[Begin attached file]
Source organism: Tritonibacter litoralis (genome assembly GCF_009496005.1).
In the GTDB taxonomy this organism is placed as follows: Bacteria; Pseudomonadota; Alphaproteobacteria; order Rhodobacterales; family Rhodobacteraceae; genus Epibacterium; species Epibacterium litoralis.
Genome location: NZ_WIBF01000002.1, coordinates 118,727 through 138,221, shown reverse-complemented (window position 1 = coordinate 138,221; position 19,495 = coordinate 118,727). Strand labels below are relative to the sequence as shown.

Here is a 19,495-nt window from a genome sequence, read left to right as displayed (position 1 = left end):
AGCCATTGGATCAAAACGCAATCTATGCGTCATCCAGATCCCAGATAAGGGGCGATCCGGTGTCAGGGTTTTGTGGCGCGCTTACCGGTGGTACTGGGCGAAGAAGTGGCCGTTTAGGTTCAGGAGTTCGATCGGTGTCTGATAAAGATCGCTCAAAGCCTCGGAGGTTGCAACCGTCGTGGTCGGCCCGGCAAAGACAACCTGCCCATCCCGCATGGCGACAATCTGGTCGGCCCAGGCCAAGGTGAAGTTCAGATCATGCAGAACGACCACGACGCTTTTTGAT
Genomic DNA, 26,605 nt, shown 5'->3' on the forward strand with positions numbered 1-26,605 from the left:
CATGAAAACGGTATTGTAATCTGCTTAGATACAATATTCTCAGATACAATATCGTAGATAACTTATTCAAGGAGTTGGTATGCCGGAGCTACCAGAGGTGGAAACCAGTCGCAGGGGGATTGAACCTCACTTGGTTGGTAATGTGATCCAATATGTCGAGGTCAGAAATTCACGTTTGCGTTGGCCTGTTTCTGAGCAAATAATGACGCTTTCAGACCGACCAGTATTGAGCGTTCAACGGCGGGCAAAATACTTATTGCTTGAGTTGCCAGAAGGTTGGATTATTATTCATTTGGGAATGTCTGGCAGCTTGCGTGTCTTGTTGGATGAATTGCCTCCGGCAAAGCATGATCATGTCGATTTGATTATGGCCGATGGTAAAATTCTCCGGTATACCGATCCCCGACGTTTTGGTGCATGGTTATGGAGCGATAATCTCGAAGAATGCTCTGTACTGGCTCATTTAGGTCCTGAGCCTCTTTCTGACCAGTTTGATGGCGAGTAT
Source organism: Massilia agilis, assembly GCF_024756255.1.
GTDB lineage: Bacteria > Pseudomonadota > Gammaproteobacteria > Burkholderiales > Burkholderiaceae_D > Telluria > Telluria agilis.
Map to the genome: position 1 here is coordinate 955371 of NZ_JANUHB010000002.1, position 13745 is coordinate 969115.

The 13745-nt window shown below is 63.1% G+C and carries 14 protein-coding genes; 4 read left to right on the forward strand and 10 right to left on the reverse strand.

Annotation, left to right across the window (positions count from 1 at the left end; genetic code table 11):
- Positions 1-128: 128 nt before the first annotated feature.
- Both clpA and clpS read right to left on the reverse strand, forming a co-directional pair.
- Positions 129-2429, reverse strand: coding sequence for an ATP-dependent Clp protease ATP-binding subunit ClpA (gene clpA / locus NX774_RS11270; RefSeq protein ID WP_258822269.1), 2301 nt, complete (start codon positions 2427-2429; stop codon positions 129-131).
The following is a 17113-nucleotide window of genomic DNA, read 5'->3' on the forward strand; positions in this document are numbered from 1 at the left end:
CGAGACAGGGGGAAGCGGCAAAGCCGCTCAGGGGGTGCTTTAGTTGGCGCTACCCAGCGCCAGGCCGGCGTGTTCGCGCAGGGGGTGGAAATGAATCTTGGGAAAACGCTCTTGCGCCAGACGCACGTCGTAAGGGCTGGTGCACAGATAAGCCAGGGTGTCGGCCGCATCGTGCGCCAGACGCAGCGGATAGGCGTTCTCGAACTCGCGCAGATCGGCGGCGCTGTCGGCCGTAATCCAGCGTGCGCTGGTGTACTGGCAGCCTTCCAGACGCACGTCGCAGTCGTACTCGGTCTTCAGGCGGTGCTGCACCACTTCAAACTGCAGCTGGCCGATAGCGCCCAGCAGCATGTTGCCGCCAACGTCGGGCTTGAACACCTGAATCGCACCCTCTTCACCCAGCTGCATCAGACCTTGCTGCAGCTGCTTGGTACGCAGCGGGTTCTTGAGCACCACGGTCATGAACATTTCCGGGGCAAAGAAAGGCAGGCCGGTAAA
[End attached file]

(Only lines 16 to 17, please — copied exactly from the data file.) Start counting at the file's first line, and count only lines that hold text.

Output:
The following is a 17113-nucleotide window of genomic DNA, read 5'->3' on the forward strand; positions in this document are numbered from 1 at the left end:
CGAGACAGGGGGAAGCGGCAAAGCCGCTCAGGGGGTGCTTTAGTTGGCGCTACCCAGCGCCAGGCCGGCGTGTTCGCGCAGGGGGTGGAAATGAATCTTGGGAAAACGCTCTTGCGCCAGACGCACGTCGTAAGGGCTGGTGCACAGATAAGCCAGGGTGTCGGCCGCATCGTGCGCCAGACGCAGCGGATAGGCGTTCTCGAACTCGCGCAGATCGGCGGCGCTGTCGGCCGTAATCCAGCGTGCGCTGGTGTACTGGCAGCCTTCCAGACGCACGTCGCAGTCGTACTCGGTCTTCAGGCGGTGCTGCACCACTTCAAACTGCAGCTGGCCGATAGCGCCCAGCAGCATGTTGCCGCCAACGTCGGGCTTGAACACCTGAATCGCACCCTCTTCACCCAGCTGCATCAGACCTTGCTGCAGCTGCTTGGTACGCAGCGGGTTCTTGAGCACCACGGTCATGAACATTTCCGGGGCAAAGAAAGGCAGGCCGGTAAA